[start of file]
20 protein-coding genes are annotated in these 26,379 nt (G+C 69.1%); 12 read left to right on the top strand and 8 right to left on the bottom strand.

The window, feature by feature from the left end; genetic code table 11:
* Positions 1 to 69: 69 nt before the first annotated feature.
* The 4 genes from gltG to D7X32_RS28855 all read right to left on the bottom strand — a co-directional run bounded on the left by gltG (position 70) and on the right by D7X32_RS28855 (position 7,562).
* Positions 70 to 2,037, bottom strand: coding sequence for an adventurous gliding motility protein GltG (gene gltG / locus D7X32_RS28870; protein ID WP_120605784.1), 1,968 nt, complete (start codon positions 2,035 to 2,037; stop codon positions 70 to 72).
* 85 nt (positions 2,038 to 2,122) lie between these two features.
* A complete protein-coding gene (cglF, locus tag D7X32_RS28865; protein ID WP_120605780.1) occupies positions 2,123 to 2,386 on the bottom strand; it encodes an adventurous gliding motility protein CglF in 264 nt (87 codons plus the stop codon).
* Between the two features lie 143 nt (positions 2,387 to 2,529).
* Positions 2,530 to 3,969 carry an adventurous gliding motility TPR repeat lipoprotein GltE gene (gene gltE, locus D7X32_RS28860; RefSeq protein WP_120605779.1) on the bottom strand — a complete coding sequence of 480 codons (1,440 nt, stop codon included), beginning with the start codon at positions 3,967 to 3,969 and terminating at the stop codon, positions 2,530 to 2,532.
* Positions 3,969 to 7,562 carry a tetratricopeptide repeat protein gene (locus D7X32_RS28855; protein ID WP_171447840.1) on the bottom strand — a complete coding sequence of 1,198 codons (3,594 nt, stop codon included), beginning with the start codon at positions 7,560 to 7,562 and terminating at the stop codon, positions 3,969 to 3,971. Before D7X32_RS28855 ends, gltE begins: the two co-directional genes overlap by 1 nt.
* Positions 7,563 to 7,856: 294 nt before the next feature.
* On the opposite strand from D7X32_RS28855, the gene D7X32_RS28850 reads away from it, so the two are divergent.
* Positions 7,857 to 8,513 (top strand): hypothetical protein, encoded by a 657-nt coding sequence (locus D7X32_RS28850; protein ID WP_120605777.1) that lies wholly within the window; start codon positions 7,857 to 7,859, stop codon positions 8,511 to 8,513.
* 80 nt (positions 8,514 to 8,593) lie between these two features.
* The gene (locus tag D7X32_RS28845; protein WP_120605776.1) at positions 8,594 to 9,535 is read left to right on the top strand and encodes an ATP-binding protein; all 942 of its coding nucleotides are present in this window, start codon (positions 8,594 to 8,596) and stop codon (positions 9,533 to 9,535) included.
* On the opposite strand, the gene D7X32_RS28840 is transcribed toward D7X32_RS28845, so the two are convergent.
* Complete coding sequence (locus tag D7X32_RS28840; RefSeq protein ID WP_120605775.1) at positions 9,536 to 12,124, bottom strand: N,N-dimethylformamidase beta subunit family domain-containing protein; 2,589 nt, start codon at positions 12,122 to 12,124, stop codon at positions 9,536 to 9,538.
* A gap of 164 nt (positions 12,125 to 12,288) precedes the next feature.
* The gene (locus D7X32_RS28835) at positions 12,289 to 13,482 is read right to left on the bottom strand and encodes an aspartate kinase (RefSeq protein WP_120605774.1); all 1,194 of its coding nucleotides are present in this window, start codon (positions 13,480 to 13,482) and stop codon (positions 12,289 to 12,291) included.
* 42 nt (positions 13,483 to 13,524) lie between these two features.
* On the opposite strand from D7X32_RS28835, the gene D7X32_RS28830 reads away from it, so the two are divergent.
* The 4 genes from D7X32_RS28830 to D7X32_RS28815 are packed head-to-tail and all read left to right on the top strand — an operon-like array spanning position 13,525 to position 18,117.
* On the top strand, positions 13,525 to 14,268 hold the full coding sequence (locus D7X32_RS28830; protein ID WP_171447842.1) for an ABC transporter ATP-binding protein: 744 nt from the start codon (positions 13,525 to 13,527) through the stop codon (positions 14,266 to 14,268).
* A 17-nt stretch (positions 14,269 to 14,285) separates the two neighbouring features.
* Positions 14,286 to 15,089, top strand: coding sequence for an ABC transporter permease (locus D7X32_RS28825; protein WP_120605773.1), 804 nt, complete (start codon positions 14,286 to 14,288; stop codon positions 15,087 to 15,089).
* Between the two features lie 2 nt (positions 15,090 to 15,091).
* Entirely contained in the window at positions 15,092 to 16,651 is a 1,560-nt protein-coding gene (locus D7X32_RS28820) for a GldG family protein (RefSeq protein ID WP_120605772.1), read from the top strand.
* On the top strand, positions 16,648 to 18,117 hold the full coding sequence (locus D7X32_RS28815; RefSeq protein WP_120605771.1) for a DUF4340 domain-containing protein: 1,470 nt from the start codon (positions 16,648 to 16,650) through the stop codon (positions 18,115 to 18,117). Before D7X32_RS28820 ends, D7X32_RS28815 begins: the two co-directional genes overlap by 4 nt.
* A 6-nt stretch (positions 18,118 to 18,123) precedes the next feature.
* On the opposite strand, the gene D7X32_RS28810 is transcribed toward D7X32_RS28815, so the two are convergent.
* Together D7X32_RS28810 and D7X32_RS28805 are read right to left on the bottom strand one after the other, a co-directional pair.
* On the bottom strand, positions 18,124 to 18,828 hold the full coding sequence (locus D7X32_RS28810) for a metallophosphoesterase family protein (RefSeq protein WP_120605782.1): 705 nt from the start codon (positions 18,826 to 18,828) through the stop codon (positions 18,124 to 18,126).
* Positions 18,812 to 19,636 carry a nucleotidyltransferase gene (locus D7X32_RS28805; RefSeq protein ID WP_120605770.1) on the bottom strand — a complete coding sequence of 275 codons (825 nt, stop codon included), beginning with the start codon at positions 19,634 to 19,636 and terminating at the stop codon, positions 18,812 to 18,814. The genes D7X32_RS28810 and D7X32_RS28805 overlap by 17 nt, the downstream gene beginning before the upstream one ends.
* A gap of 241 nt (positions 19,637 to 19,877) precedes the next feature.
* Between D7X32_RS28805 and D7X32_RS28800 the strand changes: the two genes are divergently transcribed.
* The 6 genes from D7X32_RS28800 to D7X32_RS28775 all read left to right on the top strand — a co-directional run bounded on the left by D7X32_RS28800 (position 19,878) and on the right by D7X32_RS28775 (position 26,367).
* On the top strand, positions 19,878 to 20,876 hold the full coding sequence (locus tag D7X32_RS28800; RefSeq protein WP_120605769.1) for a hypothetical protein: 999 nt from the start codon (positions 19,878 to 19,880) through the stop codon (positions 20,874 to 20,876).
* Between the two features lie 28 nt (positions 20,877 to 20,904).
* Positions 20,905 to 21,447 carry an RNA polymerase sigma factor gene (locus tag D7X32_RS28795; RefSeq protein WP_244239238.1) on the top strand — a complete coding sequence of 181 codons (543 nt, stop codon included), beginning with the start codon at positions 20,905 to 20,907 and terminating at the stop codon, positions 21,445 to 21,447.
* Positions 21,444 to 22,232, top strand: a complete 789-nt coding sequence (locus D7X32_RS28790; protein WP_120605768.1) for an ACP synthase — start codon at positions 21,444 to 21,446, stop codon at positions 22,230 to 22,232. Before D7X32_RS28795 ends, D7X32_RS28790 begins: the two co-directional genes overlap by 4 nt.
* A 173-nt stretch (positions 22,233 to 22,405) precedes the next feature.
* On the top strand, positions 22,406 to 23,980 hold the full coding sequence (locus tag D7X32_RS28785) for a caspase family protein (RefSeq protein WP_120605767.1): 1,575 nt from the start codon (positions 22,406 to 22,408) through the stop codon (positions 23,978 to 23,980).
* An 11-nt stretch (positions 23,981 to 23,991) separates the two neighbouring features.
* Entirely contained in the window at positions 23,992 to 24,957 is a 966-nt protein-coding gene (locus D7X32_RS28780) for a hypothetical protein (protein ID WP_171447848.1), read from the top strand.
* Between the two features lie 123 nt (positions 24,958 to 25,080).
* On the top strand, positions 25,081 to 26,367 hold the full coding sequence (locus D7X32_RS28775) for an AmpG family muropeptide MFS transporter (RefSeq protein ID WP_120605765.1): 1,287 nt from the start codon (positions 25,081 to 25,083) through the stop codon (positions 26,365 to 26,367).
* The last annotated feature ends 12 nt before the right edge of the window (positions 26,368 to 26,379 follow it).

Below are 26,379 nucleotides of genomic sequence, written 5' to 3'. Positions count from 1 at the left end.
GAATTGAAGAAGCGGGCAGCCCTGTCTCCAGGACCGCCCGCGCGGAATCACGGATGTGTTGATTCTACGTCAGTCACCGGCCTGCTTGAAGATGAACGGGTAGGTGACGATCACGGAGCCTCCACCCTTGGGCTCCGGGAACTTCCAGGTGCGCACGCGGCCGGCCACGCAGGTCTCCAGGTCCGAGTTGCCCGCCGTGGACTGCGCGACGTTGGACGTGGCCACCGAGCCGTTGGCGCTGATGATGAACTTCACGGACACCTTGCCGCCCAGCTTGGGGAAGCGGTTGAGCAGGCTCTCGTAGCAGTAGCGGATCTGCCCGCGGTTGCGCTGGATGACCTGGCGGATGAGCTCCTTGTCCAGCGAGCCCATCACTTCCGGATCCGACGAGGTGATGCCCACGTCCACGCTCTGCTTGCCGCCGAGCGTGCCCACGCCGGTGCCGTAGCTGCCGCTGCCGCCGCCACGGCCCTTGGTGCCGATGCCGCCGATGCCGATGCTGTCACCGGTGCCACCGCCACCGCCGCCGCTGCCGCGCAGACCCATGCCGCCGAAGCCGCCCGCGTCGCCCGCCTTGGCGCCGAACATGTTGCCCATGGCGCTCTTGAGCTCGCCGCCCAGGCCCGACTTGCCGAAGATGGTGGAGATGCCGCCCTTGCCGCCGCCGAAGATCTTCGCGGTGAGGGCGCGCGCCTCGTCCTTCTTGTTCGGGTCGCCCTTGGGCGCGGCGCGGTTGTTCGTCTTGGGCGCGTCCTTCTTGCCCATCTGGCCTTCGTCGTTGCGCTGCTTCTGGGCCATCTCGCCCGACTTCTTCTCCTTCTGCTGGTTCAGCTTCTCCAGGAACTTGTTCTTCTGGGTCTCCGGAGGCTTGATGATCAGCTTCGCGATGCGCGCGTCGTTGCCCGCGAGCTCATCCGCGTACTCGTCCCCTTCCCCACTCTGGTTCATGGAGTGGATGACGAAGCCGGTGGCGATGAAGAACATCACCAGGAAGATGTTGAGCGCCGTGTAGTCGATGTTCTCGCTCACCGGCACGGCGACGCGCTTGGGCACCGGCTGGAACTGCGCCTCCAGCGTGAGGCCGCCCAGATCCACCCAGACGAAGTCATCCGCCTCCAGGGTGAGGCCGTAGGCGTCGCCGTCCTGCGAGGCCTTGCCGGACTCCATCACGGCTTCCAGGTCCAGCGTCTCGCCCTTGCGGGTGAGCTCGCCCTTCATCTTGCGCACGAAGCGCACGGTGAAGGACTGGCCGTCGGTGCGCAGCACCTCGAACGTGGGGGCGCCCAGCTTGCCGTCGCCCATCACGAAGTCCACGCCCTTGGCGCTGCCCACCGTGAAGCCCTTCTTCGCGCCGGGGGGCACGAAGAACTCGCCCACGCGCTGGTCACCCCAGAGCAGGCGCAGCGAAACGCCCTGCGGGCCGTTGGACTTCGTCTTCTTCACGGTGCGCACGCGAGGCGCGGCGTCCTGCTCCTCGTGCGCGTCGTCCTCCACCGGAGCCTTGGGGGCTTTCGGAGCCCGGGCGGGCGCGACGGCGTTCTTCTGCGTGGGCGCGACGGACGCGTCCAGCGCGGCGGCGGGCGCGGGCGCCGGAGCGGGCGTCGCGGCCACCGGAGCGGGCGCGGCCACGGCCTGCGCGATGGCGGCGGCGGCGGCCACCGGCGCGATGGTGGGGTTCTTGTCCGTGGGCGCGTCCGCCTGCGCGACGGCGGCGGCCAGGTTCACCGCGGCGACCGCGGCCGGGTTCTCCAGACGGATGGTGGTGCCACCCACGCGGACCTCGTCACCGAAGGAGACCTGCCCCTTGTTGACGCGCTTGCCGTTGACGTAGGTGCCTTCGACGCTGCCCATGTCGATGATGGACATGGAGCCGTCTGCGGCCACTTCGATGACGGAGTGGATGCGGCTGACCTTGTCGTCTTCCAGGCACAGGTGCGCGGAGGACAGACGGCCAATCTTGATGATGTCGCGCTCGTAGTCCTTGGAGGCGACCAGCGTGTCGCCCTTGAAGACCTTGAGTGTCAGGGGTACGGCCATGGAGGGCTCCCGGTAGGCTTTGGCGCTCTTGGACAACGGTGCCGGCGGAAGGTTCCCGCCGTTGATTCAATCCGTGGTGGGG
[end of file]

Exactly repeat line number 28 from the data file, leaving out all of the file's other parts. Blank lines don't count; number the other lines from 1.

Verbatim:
* On the top strand, positions 16,648 to 18,117 hold the full coding sequence (locus D7X32_RS28815; RefSeq protein WP_120605771.1) for a DUF4340 domain-containing protein: 1,470 nt from the start codon (positions 16,648 to 16,650) through the stop codon (positions 18,115 to 18,117). Before D7X32_RS28820 ends, D7X32_RS28815 begins: the two co-directional genes overlap by 4 nt.